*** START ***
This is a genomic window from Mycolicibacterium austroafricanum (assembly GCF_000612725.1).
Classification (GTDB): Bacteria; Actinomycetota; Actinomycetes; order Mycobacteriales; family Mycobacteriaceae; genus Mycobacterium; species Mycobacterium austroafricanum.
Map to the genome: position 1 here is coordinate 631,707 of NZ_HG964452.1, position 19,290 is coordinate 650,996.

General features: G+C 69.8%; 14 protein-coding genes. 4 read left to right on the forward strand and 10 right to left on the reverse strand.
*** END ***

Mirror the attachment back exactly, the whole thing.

This is a genomic window from Mycolicibacterium austroafricanum (assembly GCF_000612725.1).
Classification (GTDB): Bacteria; Actinomycetota; Actinomycetes; order Mycobacteriales; family Mycobacteriaceae; genus Mycobacterium; species Mycobacterium austroafricanum.
Map to the genome: position 1 here is coordinate 631,707 of NZ_HG964452.1, position 19,290 is coordinate 650,996.

General features: G+C 69.8%; 14 protein-coding genes. 4 read left to right on the forward strand and 10 right to left on the reverse strand.